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From Geir Magnusson Jr <g...@pobox.com>
Subject Re: 10.2 licensing issue...
Date Tue, 12 Sep 2006 16:57:08 GMT
Excuse me - I looked at the 220 license as noted by Craig below, not the
*221* license, which is the one that actually applies.

It turns out there are *no rights* enumerated for users as far as I can
tell in the spec license.

So the solution to this really annoying, tiresome and really avoidable
problem is either :

1)  Sun to put a user-oriented spec license that lets us just  create
those API jars and let us _compile_.

2) Sun to put the API binary jars for JDBC4 under CDDL or even the BCL.

geir


Geir Magnusson Jr wrote:
> Craig L Russell wrote:
>> Hi Geir,
>>
>> On Sep 12, 2006, at 9:17 AM, Geir Magnusson Jr wrote:
>>>> A) I couldn't figure out how to build the dummy jars without cribbing
>>>> templates from either the beta code or beta javadoc. To me this cribbing
>>>> seemed like a forbidden, productive use of the beta-licensed
>>>> distribution.
>>>>
>>> What's the license on the spec?
>> The spec license has the same restriction on implementations of JSR 220.
>> If Derby were to build our own "dummy jars" then we would be an
>> implementation of 220 not just a user of the classes defined in the spec.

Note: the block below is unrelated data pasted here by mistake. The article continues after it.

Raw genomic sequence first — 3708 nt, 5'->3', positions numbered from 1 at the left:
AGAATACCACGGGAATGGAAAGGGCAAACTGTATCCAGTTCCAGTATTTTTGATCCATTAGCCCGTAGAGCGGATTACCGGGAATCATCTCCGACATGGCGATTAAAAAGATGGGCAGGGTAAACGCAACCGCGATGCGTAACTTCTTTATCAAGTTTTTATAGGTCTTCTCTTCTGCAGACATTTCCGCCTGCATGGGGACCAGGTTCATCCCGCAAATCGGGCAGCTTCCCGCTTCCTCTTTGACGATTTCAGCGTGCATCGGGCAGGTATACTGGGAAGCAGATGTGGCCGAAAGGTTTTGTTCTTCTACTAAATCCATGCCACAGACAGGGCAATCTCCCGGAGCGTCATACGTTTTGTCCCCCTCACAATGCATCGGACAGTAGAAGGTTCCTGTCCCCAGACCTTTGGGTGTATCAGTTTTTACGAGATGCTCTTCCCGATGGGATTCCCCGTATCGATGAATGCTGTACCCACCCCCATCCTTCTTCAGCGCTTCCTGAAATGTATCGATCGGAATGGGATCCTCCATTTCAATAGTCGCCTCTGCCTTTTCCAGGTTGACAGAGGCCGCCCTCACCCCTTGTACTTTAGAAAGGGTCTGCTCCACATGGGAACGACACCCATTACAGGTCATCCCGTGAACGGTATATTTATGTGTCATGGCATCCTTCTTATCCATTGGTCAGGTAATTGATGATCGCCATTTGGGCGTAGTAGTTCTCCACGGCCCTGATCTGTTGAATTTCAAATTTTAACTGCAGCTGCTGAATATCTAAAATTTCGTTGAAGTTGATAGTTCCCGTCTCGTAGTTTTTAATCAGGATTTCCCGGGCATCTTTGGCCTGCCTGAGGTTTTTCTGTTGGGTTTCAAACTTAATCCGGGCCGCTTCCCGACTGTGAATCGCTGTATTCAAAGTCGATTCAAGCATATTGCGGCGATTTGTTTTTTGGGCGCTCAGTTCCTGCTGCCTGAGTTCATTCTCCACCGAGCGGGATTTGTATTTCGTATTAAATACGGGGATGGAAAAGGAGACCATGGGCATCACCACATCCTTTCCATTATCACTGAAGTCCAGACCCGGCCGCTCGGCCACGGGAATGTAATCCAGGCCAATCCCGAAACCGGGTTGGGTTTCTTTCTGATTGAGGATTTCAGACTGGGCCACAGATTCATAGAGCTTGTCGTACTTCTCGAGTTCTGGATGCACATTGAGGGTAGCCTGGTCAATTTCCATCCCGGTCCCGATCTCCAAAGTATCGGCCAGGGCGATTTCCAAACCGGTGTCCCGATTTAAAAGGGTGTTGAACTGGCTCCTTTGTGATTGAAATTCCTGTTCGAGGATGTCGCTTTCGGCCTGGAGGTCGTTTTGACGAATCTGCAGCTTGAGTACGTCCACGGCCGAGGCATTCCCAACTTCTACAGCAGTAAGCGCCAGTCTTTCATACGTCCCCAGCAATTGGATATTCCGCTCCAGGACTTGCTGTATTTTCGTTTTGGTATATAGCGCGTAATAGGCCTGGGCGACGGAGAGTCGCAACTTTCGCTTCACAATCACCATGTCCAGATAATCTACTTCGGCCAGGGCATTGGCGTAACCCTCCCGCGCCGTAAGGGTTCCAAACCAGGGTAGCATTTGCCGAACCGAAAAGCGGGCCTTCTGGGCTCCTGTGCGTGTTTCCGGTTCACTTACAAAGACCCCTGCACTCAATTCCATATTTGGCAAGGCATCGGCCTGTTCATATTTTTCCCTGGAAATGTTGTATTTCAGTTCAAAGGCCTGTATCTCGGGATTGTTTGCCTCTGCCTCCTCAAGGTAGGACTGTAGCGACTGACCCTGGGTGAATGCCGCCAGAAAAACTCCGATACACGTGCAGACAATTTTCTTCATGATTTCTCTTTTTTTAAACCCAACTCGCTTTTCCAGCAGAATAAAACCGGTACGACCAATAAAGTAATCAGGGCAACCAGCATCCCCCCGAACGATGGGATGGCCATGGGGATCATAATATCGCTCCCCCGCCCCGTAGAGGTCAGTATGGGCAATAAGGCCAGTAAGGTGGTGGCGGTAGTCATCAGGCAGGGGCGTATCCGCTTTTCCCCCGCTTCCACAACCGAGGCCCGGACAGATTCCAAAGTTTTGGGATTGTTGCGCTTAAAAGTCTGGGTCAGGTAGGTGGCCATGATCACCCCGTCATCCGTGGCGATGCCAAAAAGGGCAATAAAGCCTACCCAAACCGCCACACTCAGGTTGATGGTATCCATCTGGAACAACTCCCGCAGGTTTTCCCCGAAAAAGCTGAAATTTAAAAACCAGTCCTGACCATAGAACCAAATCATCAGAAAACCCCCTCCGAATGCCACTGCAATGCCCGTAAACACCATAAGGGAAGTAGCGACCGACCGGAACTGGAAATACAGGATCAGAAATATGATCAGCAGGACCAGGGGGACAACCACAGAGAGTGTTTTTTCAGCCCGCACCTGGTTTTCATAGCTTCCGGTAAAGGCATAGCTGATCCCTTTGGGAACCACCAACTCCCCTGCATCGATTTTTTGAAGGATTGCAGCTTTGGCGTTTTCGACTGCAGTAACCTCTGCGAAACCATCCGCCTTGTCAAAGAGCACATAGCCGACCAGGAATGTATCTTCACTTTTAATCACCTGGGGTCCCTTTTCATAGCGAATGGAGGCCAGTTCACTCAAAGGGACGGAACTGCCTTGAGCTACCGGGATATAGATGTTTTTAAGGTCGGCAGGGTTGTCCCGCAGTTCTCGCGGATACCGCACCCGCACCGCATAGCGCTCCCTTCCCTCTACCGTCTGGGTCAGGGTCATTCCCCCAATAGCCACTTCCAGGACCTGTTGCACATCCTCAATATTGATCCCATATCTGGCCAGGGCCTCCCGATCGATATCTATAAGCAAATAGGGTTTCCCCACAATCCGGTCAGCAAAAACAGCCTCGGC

> 
> Nah.
> 
> Under the license currently for users on the JSR-220, I as a user have
> the rights for "developing applications intended to run on an
> implementation of the Specification, provided that such applications do
> not themselves implement any portion(s) of the Specification"
> 
> The spec license - thank goodness - has no limitations on how I may use
> the specification to achieve the goal of "developing applications
> intended to run on an implementation of the Specification, provided that
> such applications do not themselves implement any portion(s) of the
> Specification"
> 
> Given that :
> 
> 1) We have no choice
> 
> 2) we aren't going to ship the spec jars needed to compile
> 
> 3) we aren't going to include them in our application and such jars are
> needed to build and ship applications "intended to run on an
> implementation of the Specification"
> 
> I think we should go forward.
> 
>>>> B) It seemed, frankly, a little sneaky and a violation of the spirit of
>>>> the license.
>>> As I grok it, the spirit of the license is all about ensuring
>>> compatibility.  Is there anything that you feel about what we're
>>> proposing in any way violates compatibility or puts it at risk for users?
>> This is precisely the issue. A user of Derby 10.2 compiled with
>> pre-release JDBC4 jars might get unexpected results if the final release
>> jars differ from the pre-release jars. 
> 
> Sure.  There's always a possibility, but I think extremely unlikely, as
> we can test the resulting binary on the Genuine(tm) JDK from Sun.
> 
>> For example, constants from the
>> compile jars get incorporated into the binaries and this conflict won't
>> be detected via the normal compatibility checks.
> 
> This sure would be easier if those Genuine(tm) spec jars were available
> under a reasonable license ...
> 
> So, assuming we do a good job, do you think there will be a problem?
> 
> geir
> 
> 
>> Craig
>>
>>> geir
>> Craig Russell
>> Architect, Sun Java Enterprise System http://java.sun.com/products/jdo
>> 408 276-5638 mailto:Craig.Russell@sun.com
>> P.S. A good JDO? O, Gasp!
>>
> 
> 

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